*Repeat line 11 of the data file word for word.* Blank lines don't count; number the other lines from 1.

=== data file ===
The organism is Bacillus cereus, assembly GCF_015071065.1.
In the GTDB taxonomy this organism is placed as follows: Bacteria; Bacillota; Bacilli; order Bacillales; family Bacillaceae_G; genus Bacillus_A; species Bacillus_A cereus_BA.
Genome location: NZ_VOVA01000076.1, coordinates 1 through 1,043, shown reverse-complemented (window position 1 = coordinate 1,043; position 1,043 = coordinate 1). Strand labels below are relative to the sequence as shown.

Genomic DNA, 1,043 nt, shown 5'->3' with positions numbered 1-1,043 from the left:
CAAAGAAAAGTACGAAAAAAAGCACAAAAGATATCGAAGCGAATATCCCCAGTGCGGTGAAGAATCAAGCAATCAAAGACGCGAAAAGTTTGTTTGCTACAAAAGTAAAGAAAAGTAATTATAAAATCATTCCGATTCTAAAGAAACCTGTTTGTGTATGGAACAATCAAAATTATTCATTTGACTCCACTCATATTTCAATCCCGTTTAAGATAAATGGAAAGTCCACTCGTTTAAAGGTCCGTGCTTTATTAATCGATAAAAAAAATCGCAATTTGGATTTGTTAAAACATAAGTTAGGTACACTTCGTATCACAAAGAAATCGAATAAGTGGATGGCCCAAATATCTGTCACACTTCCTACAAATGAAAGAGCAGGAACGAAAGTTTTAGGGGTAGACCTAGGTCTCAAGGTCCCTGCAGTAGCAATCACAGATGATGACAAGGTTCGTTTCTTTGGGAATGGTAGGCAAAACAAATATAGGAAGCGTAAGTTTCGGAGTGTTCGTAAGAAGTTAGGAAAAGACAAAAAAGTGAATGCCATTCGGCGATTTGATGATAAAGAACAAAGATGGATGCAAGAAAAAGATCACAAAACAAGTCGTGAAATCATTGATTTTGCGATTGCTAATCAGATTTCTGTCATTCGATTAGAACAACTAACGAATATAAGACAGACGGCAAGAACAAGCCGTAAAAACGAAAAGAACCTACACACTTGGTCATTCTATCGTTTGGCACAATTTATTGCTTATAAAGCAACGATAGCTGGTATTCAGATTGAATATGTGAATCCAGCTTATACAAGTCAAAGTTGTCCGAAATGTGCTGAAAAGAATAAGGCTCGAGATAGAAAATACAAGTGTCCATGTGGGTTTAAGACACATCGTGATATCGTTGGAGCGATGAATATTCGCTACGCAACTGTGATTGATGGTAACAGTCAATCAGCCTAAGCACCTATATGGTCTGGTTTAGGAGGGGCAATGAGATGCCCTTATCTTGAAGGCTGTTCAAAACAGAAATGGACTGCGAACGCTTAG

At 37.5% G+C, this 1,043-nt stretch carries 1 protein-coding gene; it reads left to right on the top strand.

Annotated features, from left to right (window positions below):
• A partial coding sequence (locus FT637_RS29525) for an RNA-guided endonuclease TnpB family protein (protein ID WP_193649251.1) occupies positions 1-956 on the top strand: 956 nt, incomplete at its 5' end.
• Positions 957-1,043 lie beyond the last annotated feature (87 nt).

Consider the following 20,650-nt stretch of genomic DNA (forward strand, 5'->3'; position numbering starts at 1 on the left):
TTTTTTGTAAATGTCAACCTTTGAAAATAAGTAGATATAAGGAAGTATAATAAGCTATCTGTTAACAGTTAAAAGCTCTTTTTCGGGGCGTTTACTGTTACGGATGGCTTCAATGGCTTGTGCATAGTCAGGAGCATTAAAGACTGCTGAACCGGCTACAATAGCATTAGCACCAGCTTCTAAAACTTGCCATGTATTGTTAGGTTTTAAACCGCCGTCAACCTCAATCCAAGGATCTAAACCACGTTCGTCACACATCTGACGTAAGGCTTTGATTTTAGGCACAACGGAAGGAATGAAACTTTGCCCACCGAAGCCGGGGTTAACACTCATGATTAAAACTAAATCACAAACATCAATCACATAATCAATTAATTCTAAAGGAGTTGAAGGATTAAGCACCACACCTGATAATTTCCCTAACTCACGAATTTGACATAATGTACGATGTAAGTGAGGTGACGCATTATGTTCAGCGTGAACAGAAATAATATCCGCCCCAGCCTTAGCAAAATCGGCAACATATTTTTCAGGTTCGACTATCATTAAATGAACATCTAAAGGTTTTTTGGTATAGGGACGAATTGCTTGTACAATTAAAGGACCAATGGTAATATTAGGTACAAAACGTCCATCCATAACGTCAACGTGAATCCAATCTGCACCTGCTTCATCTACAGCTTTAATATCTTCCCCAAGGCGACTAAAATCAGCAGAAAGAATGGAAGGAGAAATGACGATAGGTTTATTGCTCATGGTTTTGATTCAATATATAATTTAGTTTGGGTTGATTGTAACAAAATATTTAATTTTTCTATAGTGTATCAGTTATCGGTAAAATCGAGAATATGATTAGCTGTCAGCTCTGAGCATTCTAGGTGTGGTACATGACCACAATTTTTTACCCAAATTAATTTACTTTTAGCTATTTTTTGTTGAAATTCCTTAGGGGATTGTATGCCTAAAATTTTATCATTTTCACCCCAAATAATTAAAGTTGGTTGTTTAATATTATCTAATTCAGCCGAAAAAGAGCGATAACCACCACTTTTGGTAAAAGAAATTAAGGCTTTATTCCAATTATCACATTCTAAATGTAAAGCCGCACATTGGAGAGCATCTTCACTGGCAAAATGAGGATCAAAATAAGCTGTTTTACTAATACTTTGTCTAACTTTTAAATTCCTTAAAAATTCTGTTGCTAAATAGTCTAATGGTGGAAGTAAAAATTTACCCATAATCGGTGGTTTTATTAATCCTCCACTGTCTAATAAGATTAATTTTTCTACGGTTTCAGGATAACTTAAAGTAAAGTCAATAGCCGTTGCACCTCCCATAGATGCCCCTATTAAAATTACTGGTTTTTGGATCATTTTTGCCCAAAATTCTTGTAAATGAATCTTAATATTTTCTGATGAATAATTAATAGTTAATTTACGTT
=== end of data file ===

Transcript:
TTTTTTGTAAATGTCAACCTTTGAAAATAAGTAGATATAAGGAAGTATAATAAGCTATCTGTTAACAGTTAAAAGCTCTTTTTCGGGGCGTTTACTGTTACGGATGGCTTCAATGGCTTGTGCATAGTCAGGAGCATTAAAGACTGCTGAACCGGCTACAATAGCATTAGCACCAGCTTCTAAAACTTGCCATGTATTGTTAGGTTTTAAACCGCCGTCAACCTCAATCCAAGGATCTAAACCACGTTCGTCACACATCTGACGTAAGGCTTTGATTTTAGGCACAACGGAAGGAATGAAACTTTGCCCACCGAAGCCGGGGTTAACACTCATGATTAAAACTAAATCACAAACATCAATCACATAATCAATTAATTCTAAAGGAGTTGAAGGATTAAGCACCACACCTGATAATTTCCCTAACTCACGAATTTGACATAATGTACGATGTAAGTGAGGTGACGCATTATGTTCAGCGTGAACAGAAATAATATCCGCCCCAGCCTTAGCAAAATCGGCAACATATTTTTCAGGTTCGACTATCATTAAATGAACATCTAAAGGTTTTTTGGTATAGGGACGAATTGCTTGTACAATTAAAGGACCAATGGTAATATTAGGTACAAAACGTCCATCCATAACGTCAACGTGAATCCAATCTGCACCTGCTTCATCTACAGCTTTAATATCTTCCCCAAGGCGACTAAAATCAGCAGAAAGAATGGAAGGAGAAATGACGATAGGTTTATTGCTCATGGTTTTGATTCAATATATAATTTAGTTTGGGTTGATTGTAACAAAATATTTAATTTTTCTATAGTGTATCAGTTATCGGTAAAATCGAGAATATGATTAGCTGTCAGCTCTGAGCATTCTAGGTGTGGTACATGACCACAATTTTTTACCCAAATTAATTTACTTTTAGCTATTTTTTGTTGAAATTCCTTAGGGGATTGTATGCCTAAAATTTTATCATTTTCACCCCAAATAATTAAAGTTGGTTGTTTAATATTATCTAATTCAGCCGAAAAAGAGCGATAACCACCACTTTTGGTAAAAGAAATTAAGGCTTTATTCCAATTATCACATTCTAAATGTAAAGCCGCACATTGGAGAGCATCTTCACTGGCAAAATGAGGATCAAAATAAGCTGTTTTACTAATACTTTGTCTAACTTTTAAATTCCTTAAAAATTCTGTTGCTAAATAGTCTAATGGTGGAAGTAAAAATTTACCCATAATCGGTGGTTTTATTAATCCTCCACTGTCTAATAAGATTAATTTTTCTACGGTTTCAGGATAACTTAAAGTAAAGTCAATAGCCGTTGCACCTCCCATAGATGCCCCTATTAAAATTACTGGTTTTTGGATCATTTTTGCCCAAAATTCTTGTAAATGAATCTTAATATTTTCTGATGAATAATTAATAGTTAATTTACGTT